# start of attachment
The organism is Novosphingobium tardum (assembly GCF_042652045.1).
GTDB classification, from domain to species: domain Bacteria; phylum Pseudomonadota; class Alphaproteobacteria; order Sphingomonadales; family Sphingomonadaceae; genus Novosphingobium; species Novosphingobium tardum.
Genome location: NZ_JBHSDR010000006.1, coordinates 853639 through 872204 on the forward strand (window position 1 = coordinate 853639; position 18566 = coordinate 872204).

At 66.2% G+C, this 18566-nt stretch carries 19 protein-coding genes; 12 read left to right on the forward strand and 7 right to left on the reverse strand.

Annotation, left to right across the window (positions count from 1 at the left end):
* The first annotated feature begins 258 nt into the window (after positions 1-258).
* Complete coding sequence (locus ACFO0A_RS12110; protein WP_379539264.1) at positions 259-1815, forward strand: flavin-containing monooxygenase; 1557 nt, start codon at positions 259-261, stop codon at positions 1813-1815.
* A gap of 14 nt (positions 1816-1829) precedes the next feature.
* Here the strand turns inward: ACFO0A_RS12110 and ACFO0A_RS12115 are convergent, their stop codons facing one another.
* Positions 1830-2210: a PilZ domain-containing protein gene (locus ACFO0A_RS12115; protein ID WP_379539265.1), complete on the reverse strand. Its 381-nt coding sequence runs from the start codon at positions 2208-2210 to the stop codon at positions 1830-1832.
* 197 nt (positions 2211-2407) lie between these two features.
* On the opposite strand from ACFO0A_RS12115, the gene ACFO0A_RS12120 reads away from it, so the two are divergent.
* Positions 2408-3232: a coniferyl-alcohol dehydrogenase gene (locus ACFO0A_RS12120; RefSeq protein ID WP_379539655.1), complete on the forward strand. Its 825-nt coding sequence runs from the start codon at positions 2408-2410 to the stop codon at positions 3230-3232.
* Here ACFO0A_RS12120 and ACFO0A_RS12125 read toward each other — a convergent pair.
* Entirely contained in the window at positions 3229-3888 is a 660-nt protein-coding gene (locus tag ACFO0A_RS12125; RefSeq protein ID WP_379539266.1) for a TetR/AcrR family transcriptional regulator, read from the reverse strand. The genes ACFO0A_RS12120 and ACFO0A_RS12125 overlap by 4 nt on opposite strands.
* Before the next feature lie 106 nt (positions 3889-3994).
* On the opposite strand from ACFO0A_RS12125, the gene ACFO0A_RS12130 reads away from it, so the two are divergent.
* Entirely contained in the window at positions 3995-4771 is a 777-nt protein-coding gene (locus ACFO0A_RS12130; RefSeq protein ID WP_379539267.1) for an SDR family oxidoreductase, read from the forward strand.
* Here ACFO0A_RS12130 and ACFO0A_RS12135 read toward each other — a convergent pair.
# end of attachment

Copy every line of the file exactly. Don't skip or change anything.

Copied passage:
The organism is Novosphingobium tardum (assembly GCF_042652045.1).
GTDB classification, from domain to species: domain Bacteria; phylum Pseudomonadota; class Alphaproteobacteria; order Sphingomonadales; family Sphingomonadaceae; genus Novosphingobium; species Novosphingobium tardum.
Genome location: NZ_JBHSDR010000006.1, coordinates 853639 through 872204 on the forward strand (window position 1 = coordinate 853639; position 18566 = coordinate 872204).

At 66.2% G+C, this 18566-nt stretch carries 19 protein-coding genes; 12 read left to right on the forward strand and 7 right to left on the reverse strand.

Annotation, left to right across the window (positions count from 1 at the left end):
* The first annotated feature begins 258 nt into the window (after positions 1-258).
* Complete coding sequence (locus ACFO0A_RS12110; protein WP_379539264.1) at positions 259-1815, forward strand: flavin-containing monooxygenase; 1557 nt, start codon at positions 259-261, stop codon at positions 1813-1815.
* A gap of 14 nt (positions 1816-1829) precedes the next feature.
* Here the strand turns inward: ACFO0A_RS12110 and ACFO0A_RS12115 are convergent, their stop codons facing one another.
* Positions 1830-2210: a PilZ domain-containing protein gene (locus ACFO0A_RS12115; protein ID WP_379539265.1), complete on the reverse strand. Its 381-nt coding sequence runs from the start codon at positions 2208-2210 to the stop codon at positions 1830-1832.
* 197 nt (positions 2211-2407) lie between these two features.
* On the opposite strand from ACFO0A_RS12115, the gene ACFO0A_RS12120 reads away from it, so the two are divergent.
* Positions 2408-3232: a coniferyl-alcohol dehydrogenase gene (locus ACFO0A_RS12120; RefSeq protein ID WP_379539655.1), complete on the forward strand. Its 825-nt coding sequence runs from the start codon at positions 2408-2410 to the stop codon at positions 3230-3232.
* Here ACFO0A_RS12120 and ACFO0A_RS12125 read toward each other — a convergent pair.
* Entirely contained in the window at positions 3229-3888 is a 660-nt protein-coding gene (locus tag ACFO0A_RS12125; RefSeq protein ID WP_379539266.1) for a TetR/AcrR family transcriptional regulator, read from the reverse strand. The genes ACFO0A_RS12120 and ACFO0A_RS12125 overlap by 4 nt on opposite strands.
* Before the next feature lie 106 nt (positions 3889-3994).
* On the opposite strand from ACFO0A_RS12125, the gene ACFO0A_RS12130 reads away from it, so the two are divergent.
* Entirely contained in the window at positions 3995-4771 is a 777-nt protein-coding gene (locus ACFO0A_RS12130; RefSeq protein ID WP_379539267.1) for an SDR family oxidoreductase, read from the forward strand.
* Here ACFO0A_RS12130 and ACFO0A_RS12135 read toward each other — a convergent pair.